So the serpent coiled upon his arm, and he told her the name of the past longing of his heart. She said unto him, “Thou poor and wretched Hermit, sir, I know the woman of whom you speak, for she was a dear friend to me. She was truly worthy of thine‘s love, and so how can I reveal her nature or fate to thee accurately? Nay, speech doth not approach such levels—rather, thine heart‘s desire lives on in me, and in act I shall reveal her to you by becoming her.”
The Hermit than gazed upon the snake, and became red, “I must apologize, friend, for I have not been honest with you, yet I see you have not been with me either. For I have seen her just the other day, and she is quite well. Friend, I did not tell you for it is a sinful thing that I did by partaking in her presence, and should you forgive me I would be relived. But, thou deceitful beast, why didst thou lie and say she was dead?” Yet the Hermit had lied about seeing her, for he was allowed no human companion by his own soul, and the serpent, not detecting the lie, tried to gain the upper hand again, to get the man to serve and be a willing, loving slave of hers. Yet the Hermit knew of her plot all along, and did not change his stance at all, yet retained quiet and skeptic composure. It was so that the serpent was bound to the Hermit, trying vainly for the rest of their lives to regain her perceived upper hand, and it was so that the Hermit gained his companionship.
Loneliness is taken advantage of, or is ended.
The Traveler and the Mummy
One day, a man traveling from afar, touring the desert came across a tomb of an ancient Sith Lord. Captured by its hideous beauty and intimidating presence, he entered the tomb, which none had done since the Dark Lord‘s burial there, and upon passing by a very important looking guardian symbol on the way into the tomb‘s heart, he took it upon unto himself, and into his robe‘s folds. Determined to take something of great value—the greatest value possible—from the tomb, he boldly walked on. After all, he was living and quick, and the tomb was of slumber and death.
The traveler came into the main cavern, and came just a ways away from the sarcophagus. The dead lord spoke thusly to him, “Thou comes before me—what is thine name, and thy purpose? Who disturbs my solitude?”
The traveler smugly replied, “I am from afar, and living, mind you, and that shall be my name to thee. As for my intentions, they are simply the desire for acquisition, and those desires are those of the living.” He thought unto himself than, “Surely I shall be rich, for no doubt this dead king doth desire my body for his own—to replace his decaying one and start life anew.” The dead lord growled—which, because he was dead, ended being more of lethargic and horrifying howl of pain, like it was merely the wind rushing through the tomb. The dead Sith than spoke thus, “You are very prideful, and very small…. Behold, the torches burn bright, and the eyes are not hindered. Yet this sarcophagus hinders us from looking upon each other…. Come. Expose my corpse and we will have communion, and understand—and even help—one another.”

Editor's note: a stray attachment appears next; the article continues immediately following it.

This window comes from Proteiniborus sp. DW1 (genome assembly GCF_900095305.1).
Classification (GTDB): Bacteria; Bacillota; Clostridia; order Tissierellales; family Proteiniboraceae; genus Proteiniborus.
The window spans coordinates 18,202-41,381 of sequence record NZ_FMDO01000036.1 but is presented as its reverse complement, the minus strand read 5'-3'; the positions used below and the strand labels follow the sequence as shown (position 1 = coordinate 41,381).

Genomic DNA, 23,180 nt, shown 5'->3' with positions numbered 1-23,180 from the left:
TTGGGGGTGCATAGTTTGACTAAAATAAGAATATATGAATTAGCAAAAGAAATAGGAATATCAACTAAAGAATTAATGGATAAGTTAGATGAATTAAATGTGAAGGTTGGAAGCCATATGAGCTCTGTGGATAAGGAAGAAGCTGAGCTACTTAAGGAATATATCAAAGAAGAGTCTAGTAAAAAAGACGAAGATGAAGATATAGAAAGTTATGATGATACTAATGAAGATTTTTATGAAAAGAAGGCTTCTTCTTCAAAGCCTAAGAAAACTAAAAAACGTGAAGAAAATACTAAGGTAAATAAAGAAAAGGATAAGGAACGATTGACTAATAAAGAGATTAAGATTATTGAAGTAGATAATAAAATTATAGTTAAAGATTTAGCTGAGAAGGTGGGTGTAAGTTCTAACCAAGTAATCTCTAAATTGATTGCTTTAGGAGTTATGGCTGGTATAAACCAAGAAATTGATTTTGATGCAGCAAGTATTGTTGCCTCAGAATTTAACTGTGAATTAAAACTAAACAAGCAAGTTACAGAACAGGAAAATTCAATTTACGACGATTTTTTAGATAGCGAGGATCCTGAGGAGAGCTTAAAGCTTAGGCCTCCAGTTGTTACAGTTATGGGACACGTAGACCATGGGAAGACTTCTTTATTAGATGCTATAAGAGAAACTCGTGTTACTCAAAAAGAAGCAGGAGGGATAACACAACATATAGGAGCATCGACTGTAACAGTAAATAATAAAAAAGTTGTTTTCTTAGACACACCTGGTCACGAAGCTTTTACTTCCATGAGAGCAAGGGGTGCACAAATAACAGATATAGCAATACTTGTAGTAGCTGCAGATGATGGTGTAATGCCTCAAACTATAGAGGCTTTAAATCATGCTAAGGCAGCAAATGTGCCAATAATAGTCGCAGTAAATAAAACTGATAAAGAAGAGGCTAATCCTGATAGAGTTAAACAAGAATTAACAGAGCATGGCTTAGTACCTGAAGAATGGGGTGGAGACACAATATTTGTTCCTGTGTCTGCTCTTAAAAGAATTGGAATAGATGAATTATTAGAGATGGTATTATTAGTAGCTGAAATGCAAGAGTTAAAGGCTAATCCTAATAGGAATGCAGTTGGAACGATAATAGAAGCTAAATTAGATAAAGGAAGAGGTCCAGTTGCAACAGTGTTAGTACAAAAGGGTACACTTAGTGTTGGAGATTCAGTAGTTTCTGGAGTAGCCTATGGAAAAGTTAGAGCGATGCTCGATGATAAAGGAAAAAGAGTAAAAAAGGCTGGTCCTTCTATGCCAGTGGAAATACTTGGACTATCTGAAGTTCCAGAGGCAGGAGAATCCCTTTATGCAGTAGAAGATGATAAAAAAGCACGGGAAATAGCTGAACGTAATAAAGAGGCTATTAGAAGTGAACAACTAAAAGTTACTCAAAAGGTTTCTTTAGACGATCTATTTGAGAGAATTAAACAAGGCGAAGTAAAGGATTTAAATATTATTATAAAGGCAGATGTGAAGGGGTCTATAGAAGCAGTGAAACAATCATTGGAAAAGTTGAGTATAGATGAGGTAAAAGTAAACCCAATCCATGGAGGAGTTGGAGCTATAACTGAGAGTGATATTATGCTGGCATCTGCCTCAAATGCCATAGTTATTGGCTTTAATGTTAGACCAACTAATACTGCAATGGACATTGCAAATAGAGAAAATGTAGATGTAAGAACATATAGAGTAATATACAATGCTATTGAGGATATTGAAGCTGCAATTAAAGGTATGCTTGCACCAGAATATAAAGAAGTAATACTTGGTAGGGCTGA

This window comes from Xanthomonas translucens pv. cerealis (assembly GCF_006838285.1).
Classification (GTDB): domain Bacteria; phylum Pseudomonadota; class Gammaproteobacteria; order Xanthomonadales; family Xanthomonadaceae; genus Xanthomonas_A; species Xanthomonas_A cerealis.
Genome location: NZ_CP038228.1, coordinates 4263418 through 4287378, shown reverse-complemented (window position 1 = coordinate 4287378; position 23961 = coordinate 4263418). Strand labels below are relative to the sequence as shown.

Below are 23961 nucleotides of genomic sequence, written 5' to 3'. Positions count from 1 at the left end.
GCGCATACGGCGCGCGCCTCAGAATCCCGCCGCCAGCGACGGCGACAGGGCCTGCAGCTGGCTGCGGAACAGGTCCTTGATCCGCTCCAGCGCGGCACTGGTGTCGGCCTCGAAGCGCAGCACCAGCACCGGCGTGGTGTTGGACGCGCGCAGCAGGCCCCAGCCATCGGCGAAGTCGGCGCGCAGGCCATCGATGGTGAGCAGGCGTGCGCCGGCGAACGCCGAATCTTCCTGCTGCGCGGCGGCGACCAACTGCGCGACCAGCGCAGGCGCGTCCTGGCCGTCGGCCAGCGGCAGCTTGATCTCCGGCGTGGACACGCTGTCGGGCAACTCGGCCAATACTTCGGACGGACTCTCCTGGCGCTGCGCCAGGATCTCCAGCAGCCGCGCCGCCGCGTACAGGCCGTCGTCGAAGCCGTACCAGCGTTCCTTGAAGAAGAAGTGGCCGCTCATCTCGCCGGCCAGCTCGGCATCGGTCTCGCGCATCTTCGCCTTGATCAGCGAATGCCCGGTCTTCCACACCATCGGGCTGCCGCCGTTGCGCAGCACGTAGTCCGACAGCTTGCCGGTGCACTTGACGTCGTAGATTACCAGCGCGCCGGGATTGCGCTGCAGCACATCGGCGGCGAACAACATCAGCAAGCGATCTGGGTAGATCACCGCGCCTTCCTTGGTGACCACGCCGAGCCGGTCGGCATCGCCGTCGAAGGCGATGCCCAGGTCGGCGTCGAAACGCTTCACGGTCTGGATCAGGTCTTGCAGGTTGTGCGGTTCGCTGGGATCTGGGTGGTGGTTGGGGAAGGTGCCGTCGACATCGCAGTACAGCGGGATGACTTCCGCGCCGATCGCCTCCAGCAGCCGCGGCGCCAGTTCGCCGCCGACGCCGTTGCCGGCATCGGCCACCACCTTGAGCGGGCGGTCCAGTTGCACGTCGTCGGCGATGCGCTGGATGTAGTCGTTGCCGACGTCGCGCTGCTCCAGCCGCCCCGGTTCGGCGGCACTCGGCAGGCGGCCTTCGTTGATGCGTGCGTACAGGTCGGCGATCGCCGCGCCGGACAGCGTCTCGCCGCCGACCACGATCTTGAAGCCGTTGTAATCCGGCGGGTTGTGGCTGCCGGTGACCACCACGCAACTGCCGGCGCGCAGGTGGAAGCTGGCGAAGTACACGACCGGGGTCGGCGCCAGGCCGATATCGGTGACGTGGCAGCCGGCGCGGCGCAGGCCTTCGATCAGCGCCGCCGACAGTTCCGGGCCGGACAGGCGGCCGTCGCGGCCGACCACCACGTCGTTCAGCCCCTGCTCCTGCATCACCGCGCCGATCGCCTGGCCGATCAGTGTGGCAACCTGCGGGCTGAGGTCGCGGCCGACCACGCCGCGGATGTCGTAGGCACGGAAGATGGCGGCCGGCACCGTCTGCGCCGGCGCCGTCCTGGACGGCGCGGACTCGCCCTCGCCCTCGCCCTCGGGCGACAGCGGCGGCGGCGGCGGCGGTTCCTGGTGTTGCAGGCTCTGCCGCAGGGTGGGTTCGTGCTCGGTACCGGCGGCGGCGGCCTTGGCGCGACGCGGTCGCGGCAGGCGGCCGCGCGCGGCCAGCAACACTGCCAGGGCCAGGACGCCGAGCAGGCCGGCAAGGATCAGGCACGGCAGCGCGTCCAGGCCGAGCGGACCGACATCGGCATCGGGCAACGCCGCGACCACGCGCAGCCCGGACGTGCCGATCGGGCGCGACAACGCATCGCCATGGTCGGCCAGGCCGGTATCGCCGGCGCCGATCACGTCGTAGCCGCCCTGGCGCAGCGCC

Yet the traveler kept his distance, for he knew the dead dark lord would possess his body. The traveler than said, “Nay, my lord, I should not open your sarcophagus, for I am weak. Yet should you desire a body to come near ye, and expose thine dry and leathery body, I should call a servant. However, he should need compensation, for that is a servant‘s nature.” There was a long pause, and hatred seeped and twisted through the tomb‘s walls. The Sith Lord than did utter, “Than take coinage from the mantle, and bring it unto thine servant,” the dead one than raised his voice, “yet then let us have communion, for I have been lonely for longer then ye can fathom.” But the traveler than whined, “Yet, my Lord… why should I go unto the servant? Rather I should be compensated, than I will be so your servant unto mine.”
A cold cackle emanated from the sarcophagus, which appeared even more looming for a second.
“You genuinely amuse me… long has it been since I laughed. Come friend, I shall whisper secrets of the Sith to ye, and when you are content with mine company, you will see I care not if your appearance is that of a dog, and no shame is needed. Whence you shall dine in my company—for I have stored much food—and than thou shalt go unto thine servant, and we will commune with our eyes also.”
The traveler grew aggravated and annoyed with this patient corpse. “Look you here,” said he, “the guardian symbol of the tomb in mine. Would thou buy it back? Or should you lay unprotected, and the robbers pick your bones to peaces and sell them to women as to guard against childbirth, and they take thine legacy to the market and sell it peace by peace!” “Thou fool! I offer you wealth beyond the material, and even that which for what you will soon no longer need, and thou talks to me as a thief does to a woman?! What mighty force gives you such arrogant right?”
The traveler was not stirred by the Sith‘s words, and explained as an angry parent does to a child, to the dead Sith Lord, “My good Lord of the crumbling tomb, my right is given to me by that I have life, and since thou art dead, your hands shall but crumble if ye attempts to grasp away anything from me.”
“Search for whatever you want—you shall not find it. I urge you, my friend,” calmly and coldly explained the dead lord, the tomb growing chill, “to rather sit in my shadow, that thou might gain wisdom, and ease my loneliness, so that I am enthused to guide thee. Than you will be able to find any treasure you want—and it shall be greater than what lies in this elaborate home of mine.”